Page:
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Home > News > 2020 > April > Talking to young children about COVID-19

Talking to young children about COVID-19

Topics : COVID-19Early Childhood

sad_kindy_child.jpgYoung children are at a developmental stage where they are frequent and persistent in their asking of questions about the world around them, and early childhood education professionals are often the ones answering them.

Given the current COVID-19 pandemic, many teachers and assistants facing the challenge of how to appropriately answer the questions their students may be asking right now and the changes they are experiencing.

It is important to communicate with children about COVID-19 and share relevant information in order to help them make sense of how the virus is impacting their lives.

When children do not understand a situation, they can feel anxious and lonely.

Talking to children about challenging circumstances assists children to make sense of things they have been hearing, seeing and feeling, which helps them cope and feel prepared.

Furthermore, explaining to children why the community is taking certain actions in response to the virus helps reassure them, promoting positivity and hope. 

Tips for talking to children about COVID-19

• Check in with yourself before you begin the discussion with the child, ensuring you are mentally prepared for the questions that might arise and have accurate, up-to-date information to share with the child. If you feel unprepared, it is best to delay the discussion until you have had a chance to reduce your own anxiety and you are feeling confident and educated about the topic to address the child’s questions and concerns.

• Remember that every child will respond differently to the stress and worry caused by the current crisis. Behavioural changes may occur in children and manifest differently in each child. Sleeping and eating difficulties, clinginess, anger, withdrawal, sadness and curiosity are all examples of valid behaviours and emotions children might display. Some children will not be bothered or interested and will adjust quickly to any changes, whereas others may have an extensive list of questions about COVID-19.

• Ask open questions and start by gently inviting the child to talk freely about the issue to find out what they already know and take your cues from there. Find out if they have noticed any changes around them and listen to any fears or worries they may have. Acknowledge the child’s feelings and explain to them that it is normal to feel scared or worried about unknown situations. 

• Keep the discussion age appropriate. If they are very young and unaware of COVID-19, you might not need to raise the topic for discussion: instead use it as an opportunity to reinforce good hygiene practices. Answer all questions honestly and as simply as you can by sticking to the facts and avoiding unnecessary graphic details. Monitor how they react to your answers and be sensitive to their anxiety levels. Correct misconceptions the child may have but if you are unsure of something they ask, tell them you are not sure but will try to find out and inform them.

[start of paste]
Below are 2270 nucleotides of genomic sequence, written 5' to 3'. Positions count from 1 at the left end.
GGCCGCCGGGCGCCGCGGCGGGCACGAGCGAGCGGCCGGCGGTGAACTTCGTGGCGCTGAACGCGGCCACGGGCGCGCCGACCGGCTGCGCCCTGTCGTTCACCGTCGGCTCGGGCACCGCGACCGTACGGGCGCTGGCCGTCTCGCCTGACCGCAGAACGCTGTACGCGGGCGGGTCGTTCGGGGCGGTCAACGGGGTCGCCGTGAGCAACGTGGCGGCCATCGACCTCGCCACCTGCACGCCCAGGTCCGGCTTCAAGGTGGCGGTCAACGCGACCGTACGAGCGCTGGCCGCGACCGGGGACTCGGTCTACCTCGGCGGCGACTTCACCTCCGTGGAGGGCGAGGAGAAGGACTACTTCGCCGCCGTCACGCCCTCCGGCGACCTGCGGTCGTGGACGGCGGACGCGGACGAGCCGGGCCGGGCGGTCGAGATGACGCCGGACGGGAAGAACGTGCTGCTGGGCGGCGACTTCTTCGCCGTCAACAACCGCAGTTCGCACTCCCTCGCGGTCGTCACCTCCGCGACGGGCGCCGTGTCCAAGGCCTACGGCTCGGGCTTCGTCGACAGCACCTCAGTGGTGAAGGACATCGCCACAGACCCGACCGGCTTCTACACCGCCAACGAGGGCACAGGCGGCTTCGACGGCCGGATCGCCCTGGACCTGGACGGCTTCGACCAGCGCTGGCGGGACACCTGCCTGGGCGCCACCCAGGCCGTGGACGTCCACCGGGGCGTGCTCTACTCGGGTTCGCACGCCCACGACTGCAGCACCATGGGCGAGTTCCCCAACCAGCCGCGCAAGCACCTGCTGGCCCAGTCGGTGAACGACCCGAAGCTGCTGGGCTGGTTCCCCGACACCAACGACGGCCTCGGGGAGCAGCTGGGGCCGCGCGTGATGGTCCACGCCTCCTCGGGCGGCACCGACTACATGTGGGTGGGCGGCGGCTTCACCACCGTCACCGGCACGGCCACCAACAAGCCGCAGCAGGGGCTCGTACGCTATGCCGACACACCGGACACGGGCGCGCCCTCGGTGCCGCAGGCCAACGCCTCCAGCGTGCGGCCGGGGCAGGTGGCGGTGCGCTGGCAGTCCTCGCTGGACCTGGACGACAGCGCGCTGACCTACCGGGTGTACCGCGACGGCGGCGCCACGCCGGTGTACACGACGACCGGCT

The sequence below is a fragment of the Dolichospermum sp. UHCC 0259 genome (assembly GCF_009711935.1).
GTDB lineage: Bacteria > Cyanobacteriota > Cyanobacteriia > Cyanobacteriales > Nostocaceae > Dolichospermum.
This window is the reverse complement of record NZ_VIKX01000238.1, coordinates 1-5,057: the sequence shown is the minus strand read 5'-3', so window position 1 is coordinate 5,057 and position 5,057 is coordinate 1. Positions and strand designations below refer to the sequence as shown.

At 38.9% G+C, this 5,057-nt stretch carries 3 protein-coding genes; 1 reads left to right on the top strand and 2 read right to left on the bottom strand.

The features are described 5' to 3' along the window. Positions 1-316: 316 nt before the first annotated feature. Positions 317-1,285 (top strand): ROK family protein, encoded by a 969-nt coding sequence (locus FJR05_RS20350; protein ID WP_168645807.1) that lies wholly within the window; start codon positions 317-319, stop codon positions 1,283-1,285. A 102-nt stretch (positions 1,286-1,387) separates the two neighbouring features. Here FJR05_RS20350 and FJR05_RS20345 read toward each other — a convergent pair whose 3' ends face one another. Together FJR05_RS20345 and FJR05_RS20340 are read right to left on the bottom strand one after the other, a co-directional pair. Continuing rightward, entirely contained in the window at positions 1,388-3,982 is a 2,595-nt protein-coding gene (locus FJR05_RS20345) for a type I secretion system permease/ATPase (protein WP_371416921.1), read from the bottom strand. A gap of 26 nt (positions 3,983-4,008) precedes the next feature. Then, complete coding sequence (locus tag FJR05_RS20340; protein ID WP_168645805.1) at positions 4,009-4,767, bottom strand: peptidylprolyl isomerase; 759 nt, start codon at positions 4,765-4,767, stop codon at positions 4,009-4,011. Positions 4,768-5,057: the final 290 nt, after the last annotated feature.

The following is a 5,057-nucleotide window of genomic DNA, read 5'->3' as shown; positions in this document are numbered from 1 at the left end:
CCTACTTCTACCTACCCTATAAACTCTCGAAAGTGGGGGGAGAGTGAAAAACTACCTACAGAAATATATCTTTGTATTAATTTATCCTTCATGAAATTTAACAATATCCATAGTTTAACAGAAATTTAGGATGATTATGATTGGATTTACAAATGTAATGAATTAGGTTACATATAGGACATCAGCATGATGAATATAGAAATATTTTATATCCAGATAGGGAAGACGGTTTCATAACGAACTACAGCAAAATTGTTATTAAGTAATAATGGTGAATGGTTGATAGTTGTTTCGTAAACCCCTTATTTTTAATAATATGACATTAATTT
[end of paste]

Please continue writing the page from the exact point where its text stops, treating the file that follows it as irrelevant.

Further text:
• If the child is too young to talk or express themselves verbally, encourage them to express their feelings and communicate creatively through other means i.e. drawing, singing or playing. 

• Remind the child you are here for them and they can talk to you about anything that is of concern or confusing to them. Reassure them that the adults in their life and the wider community are doing things to keep them safe from harm and that you are available to help. 

• Teach them how to protect themselves and those around them. Reinforce the importance of good hygiene and regular handwashing. The Wiggles have made a video encouraging children to wash their hands. Show them how to cover coughs and sneezes with their elbow hygienically and explain that it is best they do not get too close to people showing cold or flu-like symptoms.

• Promote hope by talking to children about the wonderful work being done by other members of the community and share stories of health workers, scientists, charities who are working hard to help keep everyone safe. Encourage children to be especially kind and patient with others who might be feeling more upset or anxious than usual.

This article has been based on advice from Emerging Minds, UNICEF Australia and In Home Care.

Additional Resources

Emerging Minds have published a resource with information about communicating with children which lists common questions children might ask and examples of how you can answer them.

Unicef Australia have written an article providing advice about supporting children during the COVID-19 pandemic.

For further information on how you can help children cope during COVID-19, In Home Care have compiled a list of resources which can help.

Authorised by Terry Burke, Independent Education Union of Australia – Queensland & Northern Territory Branch, Brisbane.